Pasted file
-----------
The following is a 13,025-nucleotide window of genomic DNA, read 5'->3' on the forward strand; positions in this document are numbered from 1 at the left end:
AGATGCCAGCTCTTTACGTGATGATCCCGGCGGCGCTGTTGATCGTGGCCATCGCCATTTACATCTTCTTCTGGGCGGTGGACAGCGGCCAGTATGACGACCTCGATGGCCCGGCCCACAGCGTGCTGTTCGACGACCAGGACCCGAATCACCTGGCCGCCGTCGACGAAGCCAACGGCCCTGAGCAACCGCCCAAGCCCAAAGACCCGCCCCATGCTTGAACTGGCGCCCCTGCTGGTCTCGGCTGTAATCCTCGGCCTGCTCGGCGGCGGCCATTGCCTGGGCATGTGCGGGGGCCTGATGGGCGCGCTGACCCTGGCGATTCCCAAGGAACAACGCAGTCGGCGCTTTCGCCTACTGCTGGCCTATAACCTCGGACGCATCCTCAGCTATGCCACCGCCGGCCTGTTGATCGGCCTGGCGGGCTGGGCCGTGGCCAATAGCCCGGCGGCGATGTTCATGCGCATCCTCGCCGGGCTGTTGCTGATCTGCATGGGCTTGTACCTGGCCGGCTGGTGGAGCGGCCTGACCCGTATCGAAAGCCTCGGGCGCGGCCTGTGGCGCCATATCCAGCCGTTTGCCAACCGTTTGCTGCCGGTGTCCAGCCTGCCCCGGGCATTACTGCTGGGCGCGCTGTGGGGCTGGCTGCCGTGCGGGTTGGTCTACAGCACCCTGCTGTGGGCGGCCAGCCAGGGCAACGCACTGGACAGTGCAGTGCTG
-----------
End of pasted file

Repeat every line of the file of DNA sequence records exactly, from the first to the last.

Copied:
The following is a 13,025-nucleotide window of genomic DNA, read 5'->3' on the forward strand; positions in this document are numbered from 1 at the left end:
AGATGCCAGCTCTTTACGTGATGATCCCGGCGGCGCTGTTGATCGTGGCCATCGCCATTTACATCTTCTTCTGGGCGGTGGACAGCGGCCAGTATGACGACCTCGATGGCCCGGCCCACAGCGTGCTGTTCGACGACCAGGACCCGAATCACCTGGCCGCCGTCGACGAAGCCAACGGCCCTGAGCAACCGCCCAAGCCCAAAGACCCGCCCCATGCTTGAACTGGCGCCCCTGCTGGTCTCGGCTGTAATCCTCGGCCTGCTCGGCGGCGGCCATTGCCTGGGCATGTGCGGGGGCCTGATGGGCGCGCTGACCCTGGCGATTCCCAAGGAACAACGCAGTCGGCGCTTTCGCCTACTGCTGGCCTATAACCTCGGACGCATCCTCAGCTATGCCACCGCCGGCCTGTTGATCGGCCTGGCGGGCTGGGCCGTGGCCAATAGCCCGGCGGCGATGTTCATGCGCATCCTCGCCGGGCTGTTGCTGATCTGCATGGGCTTGTACCTGGCCGGCTGGTGGAGCGGCCTGACCCGTATCGAAAGCCTCGGGCGCGGCCTGTGGCGCCATATCCAGCCGTTTGCCAACCGTTTGCTGCCGGTGTCCAGCCTGCCCCGGGCATTACTGCTGGGCGCGCTGTGGGGCTGGCTGCCGTGCGGGTTGGTCTACAGCACCCTGCTGTGGGCGGCCAGCCAGGGCAACGCACTGGACAGTGCAGTGCTG